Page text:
Montgomery County prosecutors on Tuesday asserted Abby Michaels intentionally drove the wrong way on Interstate 75 on St. Patrick’s Day 2019, causing a crash that killed three members of a Warren County family.
Michaels’ legal defense argues the crash was a result of multiple factors, asserting that Michaels has “suffered from seizures” since her youth and may have been displaying symptoms of a seizure the night of the crash.
Michaels faces six counts of murder and three counts of aggravated vehicular homicide in connection to the collision that killed Mason residents Timmy and Karen Thompson and their 10-year-old daughter, Tessa, on March 17, 2019.
Her bench trial started Monday and is scheduled to conclude Thursday. Bench trials are when a judge decides the facts of the case and reaches a verdict. Judge Steven Dankof is overseeing Michaels’ trial. Michaels waived her right to a jury trial earlier this month.
The second day of Michaels’ trial on Tuesday featured testimony from state witnesses, including a sergeant of the Moraine Police Department.
Sgt. John Howard helped perform a reconstruction of Michaels getting off of northbound I-75 then turning right and accelerating the wrong direction on southbound I-75.
Over the five seconds before the crash, the assessment pointed to the gas pedal being pushed to the floor for roughly one second then braking before impact. Her vehicle was traveling more than 45 miles per hour at the time of impact, the investigation found.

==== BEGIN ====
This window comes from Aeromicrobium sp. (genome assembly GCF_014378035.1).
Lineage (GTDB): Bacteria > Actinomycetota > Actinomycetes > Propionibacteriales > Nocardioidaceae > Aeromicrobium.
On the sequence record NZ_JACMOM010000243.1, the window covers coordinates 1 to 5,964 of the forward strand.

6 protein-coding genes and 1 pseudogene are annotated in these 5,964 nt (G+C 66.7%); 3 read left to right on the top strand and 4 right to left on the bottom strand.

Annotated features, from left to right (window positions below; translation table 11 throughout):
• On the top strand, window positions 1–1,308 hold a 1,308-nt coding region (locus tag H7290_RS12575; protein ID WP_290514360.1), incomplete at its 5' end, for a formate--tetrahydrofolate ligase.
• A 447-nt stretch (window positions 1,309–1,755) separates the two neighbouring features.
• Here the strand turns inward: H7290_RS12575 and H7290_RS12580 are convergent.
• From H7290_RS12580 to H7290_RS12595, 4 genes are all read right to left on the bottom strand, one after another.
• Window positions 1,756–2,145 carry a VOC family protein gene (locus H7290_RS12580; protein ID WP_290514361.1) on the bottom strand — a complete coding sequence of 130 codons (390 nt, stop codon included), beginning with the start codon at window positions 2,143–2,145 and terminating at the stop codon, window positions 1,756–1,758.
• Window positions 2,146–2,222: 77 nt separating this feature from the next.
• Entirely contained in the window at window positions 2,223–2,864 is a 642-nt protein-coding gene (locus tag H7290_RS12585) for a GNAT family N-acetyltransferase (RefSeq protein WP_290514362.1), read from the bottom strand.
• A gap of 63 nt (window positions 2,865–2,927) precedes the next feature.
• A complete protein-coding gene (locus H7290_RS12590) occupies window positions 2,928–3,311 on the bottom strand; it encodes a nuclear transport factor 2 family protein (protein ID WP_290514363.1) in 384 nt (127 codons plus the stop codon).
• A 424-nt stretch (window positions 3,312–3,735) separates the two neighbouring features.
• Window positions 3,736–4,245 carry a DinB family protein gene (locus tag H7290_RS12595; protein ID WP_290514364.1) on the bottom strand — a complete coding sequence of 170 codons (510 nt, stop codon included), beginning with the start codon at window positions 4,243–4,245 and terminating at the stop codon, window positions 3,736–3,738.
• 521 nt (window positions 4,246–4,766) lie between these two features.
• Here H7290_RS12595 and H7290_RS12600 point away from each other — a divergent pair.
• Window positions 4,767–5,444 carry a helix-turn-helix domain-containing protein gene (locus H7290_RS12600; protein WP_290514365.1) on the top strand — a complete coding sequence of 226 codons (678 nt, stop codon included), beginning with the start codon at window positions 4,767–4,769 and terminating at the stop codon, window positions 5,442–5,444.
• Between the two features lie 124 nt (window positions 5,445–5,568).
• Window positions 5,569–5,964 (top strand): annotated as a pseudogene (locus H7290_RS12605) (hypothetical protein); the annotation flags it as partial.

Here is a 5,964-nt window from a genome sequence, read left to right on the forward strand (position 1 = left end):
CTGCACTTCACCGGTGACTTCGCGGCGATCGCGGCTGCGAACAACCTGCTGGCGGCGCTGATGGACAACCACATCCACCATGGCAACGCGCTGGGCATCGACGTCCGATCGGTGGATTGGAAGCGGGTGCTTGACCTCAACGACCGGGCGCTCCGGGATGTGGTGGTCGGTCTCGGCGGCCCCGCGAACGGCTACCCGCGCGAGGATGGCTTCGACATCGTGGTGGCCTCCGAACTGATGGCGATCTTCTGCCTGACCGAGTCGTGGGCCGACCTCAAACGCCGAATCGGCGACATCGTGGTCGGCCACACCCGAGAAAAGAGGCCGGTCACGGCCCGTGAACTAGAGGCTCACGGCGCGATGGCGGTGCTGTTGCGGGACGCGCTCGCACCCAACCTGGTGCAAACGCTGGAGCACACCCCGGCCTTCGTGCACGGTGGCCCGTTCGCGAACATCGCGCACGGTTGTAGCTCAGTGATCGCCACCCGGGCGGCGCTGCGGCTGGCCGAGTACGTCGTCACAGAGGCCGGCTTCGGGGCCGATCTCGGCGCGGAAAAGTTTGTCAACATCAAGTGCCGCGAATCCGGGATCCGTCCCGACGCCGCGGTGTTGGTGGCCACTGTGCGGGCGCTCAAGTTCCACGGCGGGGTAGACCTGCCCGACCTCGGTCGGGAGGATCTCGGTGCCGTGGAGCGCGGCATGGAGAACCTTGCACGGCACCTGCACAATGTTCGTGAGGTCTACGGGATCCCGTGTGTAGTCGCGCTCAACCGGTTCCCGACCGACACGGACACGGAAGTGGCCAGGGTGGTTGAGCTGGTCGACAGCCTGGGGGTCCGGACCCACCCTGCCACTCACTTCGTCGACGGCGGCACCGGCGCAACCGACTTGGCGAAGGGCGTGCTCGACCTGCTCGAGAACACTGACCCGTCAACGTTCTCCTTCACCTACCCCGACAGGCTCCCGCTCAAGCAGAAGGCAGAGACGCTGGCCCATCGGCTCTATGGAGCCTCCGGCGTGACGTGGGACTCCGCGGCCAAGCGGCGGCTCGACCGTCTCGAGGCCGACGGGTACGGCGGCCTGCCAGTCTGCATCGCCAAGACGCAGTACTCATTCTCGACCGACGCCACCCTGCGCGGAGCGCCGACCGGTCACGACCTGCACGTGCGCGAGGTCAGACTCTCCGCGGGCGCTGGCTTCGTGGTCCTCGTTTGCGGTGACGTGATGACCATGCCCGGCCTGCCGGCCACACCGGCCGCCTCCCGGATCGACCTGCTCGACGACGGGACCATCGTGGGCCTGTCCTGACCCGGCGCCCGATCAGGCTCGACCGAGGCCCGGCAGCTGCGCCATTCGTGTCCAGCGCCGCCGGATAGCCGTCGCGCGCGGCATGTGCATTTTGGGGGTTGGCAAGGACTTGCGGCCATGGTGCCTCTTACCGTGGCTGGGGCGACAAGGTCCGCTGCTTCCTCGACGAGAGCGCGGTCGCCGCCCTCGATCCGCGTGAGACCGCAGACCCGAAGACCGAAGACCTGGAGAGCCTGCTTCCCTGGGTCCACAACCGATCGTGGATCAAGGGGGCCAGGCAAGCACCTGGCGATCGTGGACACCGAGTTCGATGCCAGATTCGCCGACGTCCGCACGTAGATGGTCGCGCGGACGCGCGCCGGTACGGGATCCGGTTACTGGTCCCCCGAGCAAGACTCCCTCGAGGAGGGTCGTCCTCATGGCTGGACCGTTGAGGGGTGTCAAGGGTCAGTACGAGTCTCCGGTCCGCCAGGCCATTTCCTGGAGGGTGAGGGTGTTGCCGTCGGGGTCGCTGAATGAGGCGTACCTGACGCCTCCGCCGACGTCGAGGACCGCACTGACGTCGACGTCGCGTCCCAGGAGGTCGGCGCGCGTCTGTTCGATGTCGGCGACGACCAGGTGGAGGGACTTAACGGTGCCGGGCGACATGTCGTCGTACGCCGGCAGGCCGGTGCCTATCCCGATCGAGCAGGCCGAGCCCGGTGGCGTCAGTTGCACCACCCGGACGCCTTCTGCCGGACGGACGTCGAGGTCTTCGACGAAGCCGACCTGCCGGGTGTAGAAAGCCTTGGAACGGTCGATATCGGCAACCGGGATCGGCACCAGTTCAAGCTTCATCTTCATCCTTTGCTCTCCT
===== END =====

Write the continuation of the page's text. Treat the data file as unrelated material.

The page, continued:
Anthony Cicero, representing Michaels, said a few circumstances could have affected the movement of Michaels’ car, including the change in terrain from pavement to grass to pavement again.
During the trial’s first day, prosecutors presented several witnesses, including Michaels’ ex-husband, an employee of the pizza shop and tavern where Michaels was celebrating St. Patrick’s Day, an Ohio Bureau of Motor Vehicles investigator and a man who witnessed the crash.
Kyle Pastorelle married Michaels in 2018. The couple separated later that year, and he filed for divorce two days before the crash, according to his testimony.
Pastorelle told the courtroom on Monday that he received phone calls and texts from Michaels the evening of the crash, but was hesitant to respond to her after taking one of her calls.
During that call, which lasted two minutes, Pastorelle said he recalls Michaels allegedly telling him she was going to “drive backwards on I-75″ after he declined to let her come over to talk.
She later sent a text telling her she loved him. Another message sent immediately after said she was going to die.
Also providing testimony Monday were a man who witnessed the crash and a nurse who stopped to provide medical care, as well as a Bureau of Motor Vehicles investigator.
Elizabeth Cress, of the Ohio Bureau of Motor Vehicles, testified that Michaels did not disclose any condition related to physical or mental health when issued her driver’s license and her license renewal.
Ohioans who are issued their driver’s licenses are asked questions related to episodic impairment and other physical or mental conditions that could limit a person’s ability to operate a vehicle. Michaels reportedly responded “no” to these questions, according to Cress.